Each new year Pigeon Forge and Gatlinburg rolls in with the pristine haze of the Smoky Mountains. Ancient hills and mountaintops extend high into the sky, seemingly scraping across the horizon of delicate clouds and golden sunlight. Harwood canopies stand like paintbrushes, soaking in the colors of the season as bubbling creeks and streams serenade the ambiance of nature trails and wildflowers. Such beauty is found in Pigeon Forge and Gatlinburg, Tennessee, and both cities had similar beginnings.
The Cherokee traversed across the valley to use it as a hunting ground. Their path became known as the “Indian Gap Trail,” and it extended from the Smoky Mountains to North Carolina. Settlers slowly made their way into the area and developed trade relations with the Cherokee, residing along Pigeon Forge - named after the Little Pigeon River and a forge built in 1817 - years before the American Revolutionary War. Following the establishment of the first business, Pigeon Forge found its identity shifting from farming to that of tourism as myriads of visitors came to see the Great Smoky Mountains. This is still so today, as millions of people vacation in Pigeon Forge for not only its natural bliss, but for its plethora of entertainment venues.
In like fashion, Gatlinburg was first inhabited by the Cherokee, who used the Indian Gap Trail here as well. American settler William Ogle ventured into the area from South Carolina in the early 19th century, working alongside the Cherokee to construct his own cabin. While Ogle would unfortunately pass away before its completion, his wife and family followed in his stead; their cabin still stands today in Gatlinburg. In 1856, local Radford Gatlin established a post office, and the town was thusly named “Gatlinburg.” An explosive lumber industry would make way for tourism though it nearly destroyed the mountains. They were saved by President Franklin D. Roosevelt and officially dedicated it a national park in 1940. Since then, hikers have enjoyed the Appalachian Trail, drivers have indulged in the gorgeous scenery of flowing rivers and streams, and visitors have meandered their way through many different walking paths. Wildlife abounds, including black bear, wolves, elk, fox, deer, and many other animals. Today, the park, Pigeon Forge, and Gatlinburg are an enduring testament to the mountain people who settled in that area, as well as the Cherokee culture.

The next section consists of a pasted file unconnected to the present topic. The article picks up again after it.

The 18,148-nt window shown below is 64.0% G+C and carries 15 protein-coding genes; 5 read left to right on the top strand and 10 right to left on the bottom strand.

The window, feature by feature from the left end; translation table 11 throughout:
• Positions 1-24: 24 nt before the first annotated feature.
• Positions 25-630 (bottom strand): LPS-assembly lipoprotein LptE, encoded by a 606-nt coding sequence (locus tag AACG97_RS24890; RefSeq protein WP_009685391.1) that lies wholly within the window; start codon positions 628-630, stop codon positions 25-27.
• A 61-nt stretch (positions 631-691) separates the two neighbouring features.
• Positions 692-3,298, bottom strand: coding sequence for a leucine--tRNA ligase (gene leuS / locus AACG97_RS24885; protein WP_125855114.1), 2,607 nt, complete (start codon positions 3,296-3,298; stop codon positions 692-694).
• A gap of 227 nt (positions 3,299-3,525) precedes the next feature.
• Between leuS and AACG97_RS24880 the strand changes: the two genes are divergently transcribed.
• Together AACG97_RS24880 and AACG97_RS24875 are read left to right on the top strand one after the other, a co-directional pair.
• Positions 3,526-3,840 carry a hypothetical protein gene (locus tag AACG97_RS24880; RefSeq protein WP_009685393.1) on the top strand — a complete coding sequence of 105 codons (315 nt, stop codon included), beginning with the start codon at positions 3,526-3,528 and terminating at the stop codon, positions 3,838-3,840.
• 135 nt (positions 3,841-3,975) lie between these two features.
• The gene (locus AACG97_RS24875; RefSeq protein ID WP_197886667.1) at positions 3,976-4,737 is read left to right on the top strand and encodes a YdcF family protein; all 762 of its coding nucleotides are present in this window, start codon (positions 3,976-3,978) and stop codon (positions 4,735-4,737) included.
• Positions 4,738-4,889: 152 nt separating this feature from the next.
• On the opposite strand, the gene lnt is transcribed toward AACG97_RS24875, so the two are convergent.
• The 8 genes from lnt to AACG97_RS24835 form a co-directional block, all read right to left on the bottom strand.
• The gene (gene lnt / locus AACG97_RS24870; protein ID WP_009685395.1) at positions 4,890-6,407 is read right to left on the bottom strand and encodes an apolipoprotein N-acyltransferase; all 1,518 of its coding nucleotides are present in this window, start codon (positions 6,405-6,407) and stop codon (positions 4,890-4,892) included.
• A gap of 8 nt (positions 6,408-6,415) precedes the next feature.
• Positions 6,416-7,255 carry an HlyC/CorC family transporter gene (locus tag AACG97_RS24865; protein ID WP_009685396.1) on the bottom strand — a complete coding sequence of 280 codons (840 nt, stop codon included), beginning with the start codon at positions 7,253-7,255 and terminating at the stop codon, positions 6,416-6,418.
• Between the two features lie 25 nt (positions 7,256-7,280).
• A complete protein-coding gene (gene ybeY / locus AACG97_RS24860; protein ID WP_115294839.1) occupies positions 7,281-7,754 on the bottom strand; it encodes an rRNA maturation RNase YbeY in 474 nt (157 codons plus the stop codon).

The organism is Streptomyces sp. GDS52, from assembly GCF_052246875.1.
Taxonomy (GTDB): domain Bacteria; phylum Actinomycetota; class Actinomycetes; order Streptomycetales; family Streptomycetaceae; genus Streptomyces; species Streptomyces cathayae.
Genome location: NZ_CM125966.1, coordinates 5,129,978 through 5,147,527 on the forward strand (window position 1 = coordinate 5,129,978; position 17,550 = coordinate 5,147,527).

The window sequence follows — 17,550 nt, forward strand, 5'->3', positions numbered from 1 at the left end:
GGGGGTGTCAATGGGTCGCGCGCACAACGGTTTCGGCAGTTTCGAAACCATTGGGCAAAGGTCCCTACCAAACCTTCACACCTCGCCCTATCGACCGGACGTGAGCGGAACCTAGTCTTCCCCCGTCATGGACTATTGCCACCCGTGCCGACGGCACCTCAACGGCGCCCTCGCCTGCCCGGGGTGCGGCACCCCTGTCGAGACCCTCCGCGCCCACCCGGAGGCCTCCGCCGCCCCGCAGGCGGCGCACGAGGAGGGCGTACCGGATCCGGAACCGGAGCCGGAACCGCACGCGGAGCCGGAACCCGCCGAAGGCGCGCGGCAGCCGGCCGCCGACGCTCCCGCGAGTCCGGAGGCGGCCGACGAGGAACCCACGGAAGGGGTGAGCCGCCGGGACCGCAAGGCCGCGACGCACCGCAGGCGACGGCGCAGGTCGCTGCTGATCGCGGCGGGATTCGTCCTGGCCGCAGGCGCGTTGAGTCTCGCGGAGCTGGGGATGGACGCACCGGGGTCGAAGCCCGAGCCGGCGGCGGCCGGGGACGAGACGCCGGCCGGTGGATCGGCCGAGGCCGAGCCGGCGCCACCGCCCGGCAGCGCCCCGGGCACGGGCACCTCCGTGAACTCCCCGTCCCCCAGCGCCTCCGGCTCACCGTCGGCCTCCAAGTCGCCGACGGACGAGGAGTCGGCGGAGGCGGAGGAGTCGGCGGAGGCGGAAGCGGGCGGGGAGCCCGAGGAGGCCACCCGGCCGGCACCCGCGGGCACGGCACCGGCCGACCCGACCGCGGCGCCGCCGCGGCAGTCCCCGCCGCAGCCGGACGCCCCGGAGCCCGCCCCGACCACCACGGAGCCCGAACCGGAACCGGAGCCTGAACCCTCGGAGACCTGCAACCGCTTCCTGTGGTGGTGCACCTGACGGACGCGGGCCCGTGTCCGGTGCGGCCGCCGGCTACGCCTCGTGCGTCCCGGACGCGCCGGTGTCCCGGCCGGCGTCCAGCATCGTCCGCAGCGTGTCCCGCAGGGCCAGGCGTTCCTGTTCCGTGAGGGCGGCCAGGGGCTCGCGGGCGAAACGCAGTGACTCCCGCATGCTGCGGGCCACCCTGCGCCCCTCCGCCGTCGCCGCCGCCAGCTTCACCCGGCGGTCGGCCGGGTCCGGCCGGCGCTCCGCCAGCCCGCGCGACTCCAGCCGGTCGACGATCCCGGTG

Aside from a rich history, Gatlinburg, the gateway to the Smokies, features attractions like Ripley's Aquarium, Ripley's Believe It or Not Museum, Ober Gatlinburg ski area, fantastic restaurants, and quaint stores. It is an ideal vacation area for families, couples, and friends because the fun you will have while visiting is worth sharing. Make sure to bring your camera to capture the gorgeous scenery and your fantastic vacation in the Smoky Mountains.